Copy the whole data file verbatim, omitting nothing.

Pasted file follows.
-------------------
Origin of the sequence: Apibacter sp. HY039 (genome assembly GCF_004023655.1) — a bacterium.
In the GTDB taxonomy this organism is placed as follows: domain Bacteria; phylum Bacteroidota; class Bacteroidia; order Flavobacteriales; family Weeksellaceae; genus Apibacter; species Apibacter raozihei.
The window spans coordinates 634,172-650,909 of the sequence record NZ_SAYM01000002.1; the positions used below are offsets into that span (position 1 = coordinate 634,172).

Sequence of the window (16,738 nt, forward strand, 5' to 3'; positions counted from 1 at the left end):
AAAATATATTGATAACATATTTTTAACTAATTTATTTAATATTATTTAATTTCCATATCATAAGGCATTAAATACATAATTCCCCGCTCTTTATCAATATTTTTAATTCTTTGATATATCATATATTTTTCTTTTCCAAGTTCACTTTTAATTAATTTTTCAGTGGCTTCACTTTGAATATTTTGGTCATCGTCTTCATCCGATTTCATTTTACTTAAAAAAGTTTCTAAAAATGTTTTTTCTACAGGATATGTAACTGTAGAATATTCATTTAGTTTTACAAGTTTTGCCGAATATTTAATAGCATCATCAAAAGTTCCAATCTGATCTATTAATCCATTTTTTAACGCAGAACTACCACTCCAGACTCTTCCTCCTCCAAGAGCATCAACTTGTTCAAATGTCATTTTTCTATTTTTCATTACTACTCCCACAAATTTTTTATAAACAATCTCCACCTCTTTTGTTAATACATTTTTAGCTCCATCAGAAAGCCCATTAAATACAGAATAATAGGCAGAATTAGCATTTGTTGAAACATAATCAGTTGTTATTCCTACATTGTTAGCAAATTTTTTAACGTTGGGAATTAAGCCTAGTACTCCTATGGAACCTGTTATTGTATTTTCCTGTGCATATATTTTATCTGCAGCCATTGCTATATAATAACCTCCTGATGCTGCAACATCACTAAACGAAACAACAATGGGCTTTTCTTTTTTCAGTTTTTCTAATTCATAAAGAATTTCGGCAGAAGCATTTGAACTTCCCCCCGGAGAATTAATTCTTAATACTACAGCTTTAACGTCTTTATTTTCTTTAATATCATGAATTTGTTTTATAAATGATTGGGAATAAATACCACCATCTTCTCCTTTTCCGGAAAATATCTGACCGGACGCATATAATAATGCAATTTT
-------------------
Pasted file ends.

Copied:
Origin of the sequence: Apibacter sp. HY039 (genome assembly GCF_004023655.1) — a bacterium.
In the GTDB taxonomy this organism is placed as follows: domain Bacteria; phylum Bacteroidota; class Bacteroidia; order Flavobacteriales; family Weeksellaceae; genus Apibacter; species Apibacter raozihei.
The window spans coordinates 634,172-650,909 of the sequence record NZ_SAYM01000002.1; the positions used below are offsets into that span (position 1 = coordinate 634,172).

Sequence of the window (16,738 nt, forward strand, 5' to 3'; positions counted from 1 at the left end):
AAAATATATTGATAACATATTTTTAACTAATTTATTTAATATTATTTAATTTCCATATCATAAGGCATTAAATACATAATTCCCCGCTCTTTATCAATATTTTTAATTCTTTGATATATCATATATTTTTCTTTTCCAAGTTCACTTTTAATTAATTTTTCAGTGGCTTCACTTTGAATATTTTGGTCATCGTCTTCATCCGATTTCATTTTACTTAAAAAAGTTTCTAAAAATGTTTTTTCTACAGGATATGTAACTGTAGAATATTCATTTAGTTTTACAAGTTTTGCCGAATATTTAATAGCATCATCAAAAGTTCCAATCTGATCTATTAATCCATTTTTTAACGCAGAACTACCACTCCAGACTCTTCCTCCTCCAAGAGCATCAACTTGTTCAAATGTCATTTTTCTATTTTTCATTACTACTCCCACAAATTTTTTATAAACAATCTCCACCTCTTTTGTTAATACATTTTTAGCTCCATCAGAAAGCCCATTAAATACAGAATAATAGGCAGAATTAGCATTTGTTGAAACATAATCAGTTGTTATTCCTACATTGTTAGCAAATTTTTTAACGTTGGGAATTAAGCCTAGTACTCCTATGGAACCTGTTATTGTATTTTCCTGTGCATATATTTTATCTGCAGCCATTGCTATATAATAACCTCCTGATGCTGCAACATCACTAAACGAAACAACAATGGGCTTTTCTTTTTTCAGTTTTTCTAATTCATAAAGAATTTCGGCAGAAGCATTTGAACTTCCCCCCGGAGAATTAATTCTTAATACTACAGCTTTAACGTCTTTATTTTCTTTAATATCATGAATTTGTTTTATAAATGATTGGGAATAAATACCACCATCTTCTCCTTTTCCGGAAAATATCTGACCGGACGCATATAATAATGCAATTTT